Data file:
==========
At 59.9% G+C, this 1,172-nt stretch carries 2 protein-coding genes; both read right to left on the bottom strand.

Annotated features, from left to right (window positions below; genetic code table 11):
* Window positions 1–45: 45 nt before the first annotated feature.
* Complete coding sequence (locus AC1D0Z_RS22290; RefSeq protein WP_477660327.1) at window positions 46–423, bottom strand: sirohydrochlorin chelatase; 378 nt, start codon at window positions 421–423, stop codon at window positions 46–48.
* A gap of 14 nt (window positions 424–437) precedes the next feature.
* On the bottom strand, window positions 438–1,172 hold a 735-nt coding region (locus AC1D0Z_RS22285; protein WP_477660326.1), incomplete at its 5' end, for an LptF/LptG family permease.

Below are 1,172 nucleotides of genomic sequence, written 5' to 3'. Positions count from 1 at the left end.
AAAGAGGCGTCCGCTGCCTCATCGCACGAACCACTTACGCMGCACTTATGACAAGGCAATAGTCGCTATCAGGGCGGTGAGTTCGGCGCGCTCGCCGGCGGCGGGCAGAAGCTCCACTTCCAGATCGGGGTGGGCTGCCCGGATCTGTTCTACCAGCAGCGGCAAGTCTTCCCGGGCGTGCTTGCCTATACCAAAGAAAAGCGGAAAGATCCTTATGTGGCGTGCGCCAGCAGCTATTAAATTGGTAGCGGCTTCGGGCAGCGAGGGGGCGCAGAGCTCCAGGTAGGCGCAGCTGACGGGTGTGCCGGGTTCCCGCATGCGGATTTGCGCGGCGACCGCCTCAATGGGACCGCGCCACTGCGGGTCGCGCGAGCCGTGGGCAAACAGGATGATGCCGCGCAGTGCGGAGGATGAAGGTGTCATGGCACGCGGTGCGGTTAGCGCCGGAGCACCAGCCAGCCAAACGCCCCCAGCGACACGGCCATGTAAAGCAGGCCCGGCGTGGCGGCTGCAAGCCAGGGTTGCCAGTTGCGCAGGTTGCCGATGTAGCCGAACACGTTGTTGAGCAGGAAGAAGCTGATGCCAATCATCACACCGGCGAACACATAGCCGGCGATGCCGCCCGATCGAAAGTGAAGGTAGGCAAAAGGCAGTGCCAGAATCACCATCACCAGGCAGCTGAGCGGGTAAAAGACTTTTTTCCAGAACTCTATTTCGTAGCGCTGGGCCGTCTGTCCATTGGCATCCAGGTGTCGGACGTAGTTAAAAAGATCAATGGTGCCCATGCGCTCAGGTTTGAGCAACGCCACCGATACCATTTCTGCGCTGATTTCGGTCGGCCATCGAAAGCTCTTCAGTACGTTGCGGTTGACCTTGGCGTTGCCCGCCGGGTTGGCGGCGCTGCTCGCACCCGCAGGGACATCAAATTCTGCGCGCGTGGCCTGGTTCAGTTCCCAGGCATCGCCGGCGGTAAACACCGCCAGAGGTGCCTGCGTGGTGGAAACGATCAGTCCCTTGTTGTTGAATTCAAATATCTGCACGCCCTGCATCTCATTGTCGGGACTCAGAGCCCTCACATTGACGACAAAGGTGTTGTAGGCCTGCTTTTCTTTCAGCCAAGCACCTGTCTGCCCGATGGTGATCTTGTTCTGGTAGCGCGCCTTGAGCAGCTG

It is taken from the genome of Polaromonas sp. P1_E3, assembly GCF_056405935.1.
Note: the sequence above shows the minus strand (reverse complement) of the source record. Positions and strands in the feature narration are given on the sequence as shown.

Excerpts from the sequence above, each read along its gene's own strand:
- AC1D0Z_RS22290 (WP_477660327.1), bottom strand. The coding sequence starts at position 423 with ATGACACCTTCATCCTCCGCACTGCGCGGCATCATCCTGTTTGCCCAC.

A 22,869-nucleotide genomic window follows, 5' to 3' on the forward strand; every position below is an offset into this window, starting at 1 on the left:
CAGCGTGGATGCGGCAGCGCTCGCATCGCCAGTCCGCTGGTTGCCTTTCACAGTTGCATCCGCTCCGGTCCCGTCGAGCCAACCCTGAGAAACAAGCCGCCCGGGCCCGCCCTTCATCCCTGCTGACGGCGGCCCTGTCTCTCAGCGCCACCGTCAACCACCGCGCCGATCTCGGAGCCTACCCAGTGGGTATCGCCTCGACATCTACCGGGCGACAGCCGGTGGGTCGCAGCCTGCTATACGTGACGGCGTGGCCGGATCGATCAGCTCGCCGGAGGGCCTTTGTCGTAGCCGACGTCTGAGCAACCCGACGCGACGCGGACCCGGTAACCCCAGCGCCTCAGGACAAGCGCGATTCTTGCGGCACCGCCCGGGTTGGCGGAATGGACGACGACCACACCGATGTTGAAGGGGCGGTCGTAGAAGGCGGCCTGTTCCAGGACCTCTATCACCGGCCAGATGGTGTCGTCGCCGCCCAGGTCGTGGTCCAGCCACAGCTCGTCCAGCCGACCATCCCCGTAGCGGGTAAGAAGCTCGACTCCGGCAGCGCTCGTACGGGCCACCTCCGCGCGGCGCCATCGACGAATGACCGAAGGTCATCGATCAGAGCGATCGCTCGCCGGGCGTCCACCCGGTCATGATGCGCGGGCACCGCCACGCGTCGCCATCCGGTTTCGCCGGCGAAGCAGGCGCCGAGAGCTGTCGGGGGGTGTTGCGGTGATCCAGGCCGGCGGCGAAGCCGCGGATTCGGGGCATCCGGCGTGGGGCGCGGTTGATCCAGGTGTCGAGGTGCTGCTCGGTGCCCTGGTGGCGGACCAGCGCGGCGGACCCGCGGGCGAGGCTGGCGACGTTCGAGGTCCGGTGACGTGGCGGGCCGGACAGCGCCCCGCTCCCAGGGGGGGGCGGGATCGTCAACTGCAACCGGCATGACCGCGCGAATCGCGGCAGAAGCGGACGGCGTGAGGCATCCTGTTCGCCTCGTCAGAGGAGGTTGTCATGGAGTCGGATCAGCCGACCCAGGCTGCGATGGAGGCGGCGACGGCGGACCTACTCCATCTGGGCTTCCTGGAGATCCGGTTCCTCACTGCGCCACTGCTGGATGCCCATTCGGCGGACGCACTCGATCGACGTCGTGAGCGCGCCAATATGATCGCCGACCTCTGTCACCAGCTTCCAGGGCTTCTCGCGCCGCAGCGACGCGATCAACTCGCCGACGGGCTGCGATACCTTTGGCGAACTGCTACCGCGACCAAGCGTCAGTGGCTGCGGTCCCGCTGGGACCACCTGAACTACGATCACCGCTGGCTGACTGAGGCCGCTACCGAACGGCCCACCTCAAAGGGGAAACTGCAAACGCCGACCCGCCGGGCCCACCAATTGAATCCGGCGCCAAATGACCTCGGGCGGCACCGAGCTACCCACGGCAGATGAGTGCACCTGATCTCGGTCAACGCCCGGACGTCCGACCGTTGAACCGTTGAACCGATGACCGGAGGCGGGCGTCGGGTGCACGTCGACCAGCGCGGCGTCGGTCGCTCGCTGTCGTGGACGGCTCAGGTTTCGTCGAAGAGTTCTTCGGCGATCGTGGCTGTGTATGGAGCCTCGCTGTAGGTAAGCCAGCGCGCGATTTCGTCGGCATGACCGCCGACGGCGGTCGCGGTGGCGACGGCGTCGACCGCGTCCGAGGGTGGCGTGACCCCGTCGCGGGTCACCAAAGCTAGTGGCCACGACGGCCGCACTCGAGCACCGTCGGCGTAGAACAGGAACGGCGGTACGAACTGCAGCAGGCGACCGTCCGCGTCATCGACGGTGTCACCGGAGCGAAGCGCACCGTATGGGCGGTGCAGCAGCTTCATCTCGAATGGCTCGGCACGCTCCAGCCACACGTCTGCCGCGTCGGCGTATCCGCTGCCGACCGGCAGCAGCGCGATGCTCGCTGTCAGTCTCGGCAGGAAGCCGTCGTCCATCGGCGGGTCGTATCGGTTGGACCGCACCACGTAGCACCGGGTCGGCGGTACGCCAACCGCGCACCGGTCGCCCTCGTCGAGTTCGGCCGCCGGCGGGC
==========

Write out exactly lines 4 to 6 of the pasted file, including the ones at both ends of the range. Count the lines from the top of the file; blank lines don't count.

* Complete coding sequence (locus AC1D0Z_RS22290; RefSeq protein WP_477660327.1) at window positions 46–423, bottom strand: sirohydrochlorin chelatase; 378 nt, start codon at window positions 421–423, stop codon at window positions 46–48.
* A gap of 14 nt (window positions 424–437) precedes the next feature.
* On the bottom strand, window positions 438–1,172 hold a 735-nt coding region (locus AC1D0Z_RS22285; protein WP_477660326.1), incomplete at its 5' end, for an LptF/LptG family permease.